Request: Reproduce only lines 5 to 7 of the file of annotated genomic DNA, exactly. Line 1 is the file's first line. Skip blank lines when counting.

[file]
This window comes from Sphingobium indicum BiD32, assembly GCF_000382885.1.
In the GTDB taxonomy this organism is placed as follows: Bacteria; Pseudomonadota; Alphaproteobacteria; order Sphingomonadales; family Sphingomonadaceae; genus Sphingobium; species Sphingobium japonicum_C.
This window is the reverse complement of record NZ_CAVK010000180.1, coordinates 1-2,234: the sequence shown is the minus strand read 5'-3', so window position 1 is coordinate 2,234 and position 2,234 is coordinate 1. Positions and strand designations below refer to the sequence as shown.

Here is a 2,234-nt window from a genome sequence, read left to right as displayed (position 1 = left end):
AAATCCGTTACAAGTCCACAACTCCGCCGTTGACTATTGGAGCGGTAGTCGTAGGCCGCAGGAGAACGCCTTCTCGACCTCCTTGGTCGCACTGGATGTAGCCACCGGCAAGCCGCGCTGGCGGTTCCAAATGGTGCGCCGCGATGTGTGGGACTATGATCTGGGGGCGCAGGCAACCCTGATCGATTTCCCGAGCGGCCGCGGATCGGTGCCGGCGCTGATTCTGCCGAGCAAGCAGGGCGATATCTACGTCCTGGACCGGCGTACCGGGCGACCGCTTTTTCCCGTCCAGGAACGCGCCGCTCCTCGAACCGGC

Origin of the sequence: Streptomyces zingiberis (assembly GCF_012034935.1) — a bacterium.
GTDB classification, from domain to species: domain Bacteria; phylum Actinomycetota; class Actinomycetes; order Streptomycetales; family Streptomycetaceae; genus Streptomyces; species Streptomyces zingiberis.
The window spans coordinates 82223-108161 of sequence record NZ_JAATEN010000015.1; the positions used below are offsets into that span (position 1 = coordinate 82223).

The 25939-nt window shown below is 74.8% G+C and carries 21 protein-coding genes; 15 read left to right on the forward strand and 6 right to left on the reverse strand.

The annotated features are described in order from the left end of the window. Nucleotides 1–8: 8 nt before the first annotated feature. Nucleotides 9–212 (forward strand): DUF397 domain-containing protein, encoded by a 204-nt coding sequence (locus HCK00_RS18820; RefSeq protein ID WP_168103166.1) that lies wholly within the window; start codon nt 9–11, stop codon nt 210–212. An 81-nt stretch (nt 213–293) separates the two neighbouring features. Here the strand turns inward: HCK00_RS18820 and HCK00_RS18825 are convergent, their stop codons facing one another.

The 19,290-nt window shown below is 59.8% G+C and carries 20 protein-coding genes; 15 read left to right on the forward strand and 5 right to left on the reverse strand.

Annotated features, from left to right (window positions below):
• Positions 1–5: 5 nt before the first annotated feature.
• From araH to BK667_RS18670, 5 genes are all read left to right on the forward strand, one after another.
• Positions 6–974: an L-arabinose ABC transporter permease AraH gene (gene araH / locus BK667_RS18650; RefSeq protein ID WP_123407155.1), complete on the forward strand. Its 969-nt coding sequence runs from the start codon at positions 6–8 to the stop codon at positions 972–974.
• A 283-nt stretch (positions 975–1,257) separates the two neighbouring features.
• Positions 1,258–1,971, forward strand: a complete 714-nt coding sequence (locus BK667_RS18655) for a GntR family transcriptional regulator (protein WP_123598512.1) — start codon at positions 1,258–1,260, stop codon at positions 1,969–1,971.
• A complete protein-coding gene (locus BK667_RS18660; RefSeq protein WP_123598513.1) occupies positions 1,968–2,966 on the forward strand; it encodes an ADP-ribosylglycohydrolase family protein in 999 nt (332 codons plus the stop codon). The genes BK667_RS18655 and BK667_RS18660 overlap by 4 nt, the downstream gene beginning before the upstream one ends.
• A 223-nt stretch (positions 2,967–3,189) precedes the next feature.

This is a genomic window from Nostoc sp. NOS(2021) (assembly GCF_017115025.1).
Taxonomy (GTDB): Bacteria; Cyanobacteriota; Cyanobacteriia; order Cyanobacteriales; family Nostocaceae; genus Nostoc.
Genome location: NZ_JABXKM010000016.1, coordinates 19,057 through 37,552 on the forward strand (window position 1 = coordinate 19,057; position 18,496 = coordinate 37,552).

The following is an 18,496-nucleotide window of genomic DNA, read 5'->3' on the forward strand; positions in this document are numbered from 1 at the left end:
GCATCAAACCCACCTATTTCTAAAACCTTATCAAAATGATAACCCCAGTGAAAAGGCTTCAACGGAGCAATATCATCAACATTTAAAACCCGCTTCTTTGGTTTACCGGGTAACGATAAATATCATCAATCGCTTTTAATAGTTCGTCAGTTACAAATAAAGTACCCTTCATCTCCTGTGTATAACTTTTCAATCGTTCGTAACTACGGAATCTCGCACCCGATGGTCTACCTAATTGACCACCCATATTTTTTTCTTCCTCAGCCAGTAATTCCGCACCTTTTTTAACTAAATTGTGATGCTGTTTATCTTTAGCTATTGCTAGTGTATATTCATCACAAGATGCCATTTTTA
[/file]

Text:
AAATCCGTTACAAGTCCACAACTCCGCCGTTGACTATTGGAGCGGTAGTCGTAGGCCGCAGGAGAACGCCTTCTCGACCTCCTTGGTCGCACTGGATGTAGCCACCGGCAAGCCGCGCTGGCGGTTCCAAATGGTGCGCCGCGATGTGTGGGACTATGATCTGGGGGCGCAGGCAACCCTGATCGATTTCCCGAGCGGCCGCGGATCGGTGCCGGCGCTGATTCTGCCGAGCAAGCAGGGCGATATCTACGTCCTGGACCGGCGTACCGGGCGACCGCTTTTTCCCGTCCAGGAACGCGCCGCTCCTCGAACCGGC

Origin of the sequence: Streptomyces zingiberis (assembly GCF_012034935.1) — a bacterium.
GTDB classification, from domain to species: domain Bacteria; phylum Actinomycetota; class Actinomycetes; order Streptomycetales; family Streptomycetaceae; genus Streptomyces; species Streptomyces zingiberis.